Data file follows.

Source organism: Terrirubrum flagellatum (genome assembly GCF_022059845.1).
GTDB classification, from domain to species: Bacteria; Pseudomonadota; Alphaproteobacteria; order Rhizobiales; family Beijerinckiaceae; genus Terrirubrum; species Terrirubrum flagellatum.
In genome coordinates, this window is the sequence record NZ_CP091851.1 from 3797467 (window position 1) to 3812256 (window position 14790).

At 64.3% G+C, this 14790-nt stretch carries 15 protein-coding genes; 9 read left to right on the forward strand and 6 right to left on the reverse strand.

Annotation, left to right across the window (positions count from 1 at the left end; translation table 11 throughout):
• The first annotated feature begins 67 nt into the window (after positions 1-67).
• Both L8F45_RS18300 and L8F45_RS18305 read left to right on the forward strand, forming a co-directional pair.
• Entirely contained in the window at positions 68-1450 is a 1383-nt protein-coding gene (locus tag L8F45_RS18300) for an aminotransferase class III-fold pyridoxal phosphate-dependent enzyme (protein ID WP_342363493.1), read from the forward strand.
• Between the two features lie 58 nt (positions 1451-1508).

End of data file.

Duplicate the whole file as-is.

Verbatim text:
Source organism: Terrirubrum flagellatum (genome assembly GCF_022059845.1).
GTDB classification, from domain to species: Bacteria; Pseudomonadota; Alphaproteobacteria; order Rhizobiales; family Beijerinckiaceae; genus Terrirubrum; species Terrirubrum flagellatum.
In genome coordinates, this window is the sequence record NZ_CP091851.1 from 3797467 (window position 1) to 3812256 (window position 14790).

At 64.3% G+C, this 14790-nt stretch carries 15 protein-coding genes; 9 read left to right on the forward strand and 6 right to left on the reverse strand.

Annotation, left to right across the window (positions count from 1 at the left end; translation table 11 throughout):
• The first annotated feature begins 67 nt into the window (after positions 1-67).
• Both L8F45_RS18300 and L8F45_RS18305 read left to right on the forward strand, forming a co-directional pair.
• Entirely contained in the window at positions 68-1450 is a 1383-nt protein-coding gene (locus tag L8F45_RS18300) for an aminotransferase class III-fold pyridoxal phosphate-dependent enzyme (protein ID WP_342363493.1), read from the forward strand.
• Between the two features lie 58 nt (positions 1451-1508).